January 19, 2011

Learning to Live Loved

I've been a Christian since I was 8 and in church since I was born, but it wasn't until I was in my mid-20's that I began to understand God's grace toward me. I shared before on the blog about those life-altering chain of events and I've gotten to share my story with individual women countless times in discipleship and counseling relationships. At first, I thought God was bringing women with similar struggles and personalities to me, but, lately, I've wondered if our struggle with "getting" grace is more pervasive than that. Perhaps there is a lack of understanding and teaching about grace in the church. Or is it that we feel too unworthy so we refuse to receive God's grace? Possibly, we refuse the Spirit's help in His daily application of grace in our lives or feel that we aren't really in need of grace.

I think the biggest problem is that religion has replaced the gospel. Religion, with its tidy list of rules and rituals, is often what we think of when we think of what it means to be a Christian. We feel the weight of expectations and the constant burden of failure because the to-do list never ends. We don't feel like a "good" Christian and, when we compare ourselves to others, we always come up short.

In Galatians, Paul calls this a perverted gospel. It's taking the true gospel and twisting it to where it loses all power and meaning. It's in our nature to twist the gospel toward earning love and approval so we must protect ourselves from thoughts and people that tell us to "be good".

The gospel can be twisted in all manner of ways. CJ Mahaney shows how:
  • Formalism: the gospel is reduced to church activities and service disconnected from the heart and how life is lived
  • Mysticism: the gospel is reduced to dynamic emotional and spiritual experiences
  • Activism: the gospel is reduced to participation in Christian causes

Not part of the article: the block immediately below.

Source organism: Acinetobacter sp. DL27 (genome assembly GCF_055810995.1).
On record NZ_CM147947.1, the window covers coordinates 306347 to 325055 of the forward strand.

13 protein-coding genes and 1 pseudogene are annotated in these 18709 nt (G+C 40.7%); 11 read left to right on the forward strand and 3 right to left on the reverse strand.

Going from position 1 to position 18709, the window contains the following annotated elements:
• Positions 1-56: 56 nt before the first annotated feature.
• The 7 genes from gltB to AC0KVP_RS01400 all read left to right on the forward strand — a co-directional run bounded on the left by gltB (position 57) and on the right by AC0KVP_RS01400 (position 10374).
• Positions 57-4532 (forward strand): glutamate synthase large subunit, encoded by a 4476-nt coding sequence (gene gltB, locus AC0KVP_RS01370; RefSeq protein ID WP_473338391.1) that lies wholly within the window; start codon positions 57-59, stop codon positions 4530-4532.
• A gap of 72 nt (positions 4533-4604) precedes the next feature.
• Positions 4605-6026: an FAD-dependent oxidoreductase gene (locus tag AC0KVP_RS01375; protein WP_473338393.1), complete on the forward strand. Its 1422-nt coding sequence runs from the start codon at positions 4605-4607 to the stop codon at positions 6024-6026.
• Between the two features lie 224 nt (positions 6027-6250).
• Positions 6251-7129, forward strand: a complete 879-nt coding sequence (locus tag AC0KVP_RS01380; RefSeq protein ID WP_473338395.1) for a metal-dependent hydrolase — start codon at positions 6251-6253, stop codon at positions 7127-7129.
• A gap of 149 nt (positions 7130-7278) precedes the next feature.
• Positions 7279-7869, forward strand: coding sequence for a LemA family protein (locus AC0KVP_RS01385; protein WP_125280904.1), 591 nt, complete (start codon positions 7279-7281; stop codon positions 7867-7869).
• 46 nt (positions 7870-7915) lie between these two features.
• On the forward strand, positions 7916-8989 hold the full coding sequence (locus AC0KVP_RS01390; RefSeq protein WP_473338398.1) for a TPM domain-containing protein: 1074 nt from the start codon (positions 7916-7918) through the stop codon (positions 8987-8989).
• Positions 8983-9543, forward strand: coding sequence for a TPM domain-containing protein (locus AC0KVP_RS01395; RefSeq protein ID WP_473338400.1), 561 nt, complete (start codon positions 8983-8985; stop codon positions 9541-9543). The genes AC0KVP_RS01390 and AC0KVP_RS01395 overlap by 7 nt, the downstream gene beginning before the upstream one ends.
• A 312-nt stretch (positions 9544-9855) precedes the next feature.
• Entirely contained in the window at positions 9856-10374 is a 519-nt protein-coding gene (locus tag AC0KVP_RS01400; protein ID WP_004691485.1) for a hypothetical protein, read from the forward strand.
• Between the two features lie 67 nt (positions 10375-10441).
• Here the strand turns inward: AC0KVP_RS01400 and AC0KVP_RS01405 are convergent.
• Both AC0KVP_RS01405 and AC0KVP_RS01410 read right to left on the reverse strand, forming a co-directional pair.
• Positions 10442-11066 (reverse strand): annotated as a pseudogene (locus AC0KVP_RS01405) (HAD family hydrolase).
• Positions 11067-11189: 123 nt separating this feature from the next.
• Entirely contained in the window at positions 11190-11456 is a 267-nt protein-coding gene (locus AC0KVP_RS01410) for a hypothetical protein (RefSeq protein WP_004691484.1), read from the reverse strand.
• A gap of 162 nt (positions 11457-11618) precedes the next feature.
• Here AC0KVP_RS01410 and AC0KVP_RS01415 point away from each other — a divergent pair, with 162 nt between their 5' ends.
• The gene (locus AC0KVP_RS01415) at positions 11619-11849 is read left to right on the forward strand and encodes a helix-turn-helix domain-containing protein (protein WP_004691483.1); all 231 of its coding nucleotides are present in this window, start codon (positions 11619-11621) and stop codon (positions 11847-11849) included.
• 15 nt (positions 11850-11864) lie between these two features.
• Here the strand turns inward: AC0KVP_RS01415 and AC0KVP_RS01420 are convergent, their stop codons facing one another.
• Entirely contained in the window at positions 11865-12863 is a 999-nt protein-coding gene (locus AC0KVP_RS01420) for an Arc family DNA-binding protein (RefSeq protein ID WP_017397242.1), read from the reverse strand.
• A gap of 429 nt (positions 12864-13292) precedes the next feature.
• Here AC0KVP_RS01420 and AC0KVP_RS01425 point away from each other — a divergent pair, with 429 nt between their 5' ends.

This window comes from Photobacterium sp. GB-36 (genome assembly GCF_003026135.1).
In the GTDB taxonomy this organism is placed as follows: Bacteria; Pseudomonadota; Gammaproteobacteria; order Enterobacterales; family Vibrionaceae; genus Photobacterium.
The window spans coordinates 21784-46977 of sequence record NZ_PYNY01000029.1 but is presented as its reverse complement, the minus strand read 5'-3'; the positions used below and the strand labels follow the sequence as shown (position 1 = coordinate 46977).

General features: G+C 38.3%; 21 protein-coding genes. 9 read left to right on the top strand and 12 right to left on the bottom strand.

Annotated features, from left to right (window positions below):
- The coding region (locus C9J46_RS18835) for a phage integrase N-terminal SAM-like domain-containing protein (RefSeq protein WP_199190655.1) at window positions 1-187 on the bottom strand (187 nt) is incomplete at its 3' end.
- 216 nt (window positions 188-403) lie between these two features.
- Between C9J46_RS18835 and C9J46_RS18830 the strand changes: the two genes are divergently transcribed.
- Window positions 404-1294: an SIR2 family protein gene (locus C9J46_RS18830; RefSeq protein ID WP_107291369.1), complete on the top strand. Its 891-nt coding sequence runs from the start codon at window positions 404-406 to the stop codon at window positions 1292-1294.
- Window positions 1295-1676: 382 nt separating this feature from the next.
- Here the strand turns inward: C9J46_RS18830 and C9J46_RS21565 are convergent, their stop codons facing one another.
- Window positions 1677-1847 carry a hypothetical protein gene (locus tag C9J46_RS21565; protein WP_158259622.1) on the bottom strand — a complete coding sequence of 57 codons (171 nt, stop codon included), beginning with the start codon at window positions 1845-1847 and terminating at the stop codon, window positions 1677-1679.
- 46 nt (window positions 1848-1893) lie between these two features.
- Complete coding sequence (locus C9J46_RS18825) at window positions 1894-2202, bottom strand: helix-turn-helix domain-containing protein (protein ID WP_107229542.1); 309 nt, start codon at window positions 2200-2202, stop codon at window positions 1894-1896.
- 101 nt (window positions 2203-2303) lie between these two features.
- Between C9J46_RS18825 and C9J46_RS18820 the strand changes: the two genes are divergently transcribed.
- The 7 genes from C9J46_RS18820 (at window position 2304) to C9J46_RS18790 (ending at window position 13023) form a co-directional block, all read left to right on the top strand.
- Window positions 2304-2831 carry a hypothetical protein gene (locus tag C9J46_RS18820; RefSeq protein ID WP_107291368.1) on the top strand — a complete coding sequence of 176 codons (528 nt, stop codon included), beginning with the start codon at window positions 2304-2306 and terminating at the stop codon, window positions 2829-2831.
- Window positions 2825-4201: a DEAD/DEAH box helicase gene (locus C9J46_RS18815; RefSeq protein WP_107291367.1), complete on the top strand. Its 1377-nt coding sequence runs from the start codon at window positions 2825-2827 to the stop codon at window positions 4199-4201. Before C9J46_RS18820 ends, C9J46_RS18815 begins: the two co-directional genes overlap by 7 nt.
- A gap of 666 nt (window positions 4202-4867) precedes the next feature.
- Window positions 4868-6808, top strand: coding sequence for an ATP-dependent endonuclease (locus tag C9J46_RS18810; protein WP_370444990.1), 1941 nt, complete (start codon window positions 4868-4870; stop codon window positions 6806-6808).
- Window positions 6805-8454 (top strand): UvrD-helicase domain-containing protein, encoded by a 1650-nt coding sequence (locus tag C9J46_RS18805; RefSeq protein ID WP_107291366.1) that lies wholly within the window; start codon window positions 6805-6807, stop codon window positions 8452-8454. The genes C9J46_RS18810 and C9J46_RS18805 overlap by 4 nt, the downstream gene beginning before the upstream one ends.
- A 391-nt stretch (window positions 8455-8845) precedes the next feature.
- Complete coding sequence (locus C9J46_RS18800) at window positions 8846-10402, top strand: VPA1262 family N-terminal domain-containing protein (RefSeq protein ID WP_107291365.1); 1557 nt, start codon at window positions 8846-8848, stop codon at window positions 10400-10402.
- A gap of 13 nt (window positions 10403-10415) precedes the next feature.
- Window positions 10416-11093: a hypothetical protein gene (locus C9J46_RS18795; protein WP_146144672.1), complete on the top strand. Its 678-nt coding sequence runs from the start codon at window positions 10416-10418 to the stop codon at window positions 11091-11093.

• Biblicism: the gospel is reduced to mastery of the biblical content and theology
  • Psychology-ism: the gospel is reduced to the healing of emotional needs
  • Social-ism: the gospel is reduced to a network of fulfilling Christian relationships

But from what I've seen and what I've experienced, we mainly twist it through legalism. Legalism is reducing the gospel to good works. In other words, I can earn my salvation and I can earn God's love.

How do you know if you are living as if the twisted gospel of legalism is true? CJ Mahaney gives us some evidence to look for:
  1. You are more aware of and effected by your past sins than the finished work of Christ.
  2. You are more aware of areas you need to grow in than the finished work of Christ. In other words, you figure that if you can just spin enough "discs" (Bible reading, prayer life, meditation, family worship, serving others, church ministry) on your fingers then you’re more accepted with God.
  3. You live thinking, believing, and feeling that God is disappointed with you.
  4. You assume His acceptance is dependant upon your obedience.
  5. You experience regular condemnation.
  6. Your sin in the morning ruins/condemns everything you might seek to do for the Lord that day.
  7. You have an undue concern of what others think about you. For example, someone confesses sin in a small group, and though you struggle with the very same sin, you remain quiet.
  8. You lack joy. You think that joy in the Christian life is based on your worthiness rather than the finished work of Christ. 
Do you struggle to understand grace? Are you striving to please God and feel burdened by your constant failure? 

Over the next few posts, I'll be dealing with these questions and sharing practical ideas of how to walk in grace.


Read the next post here.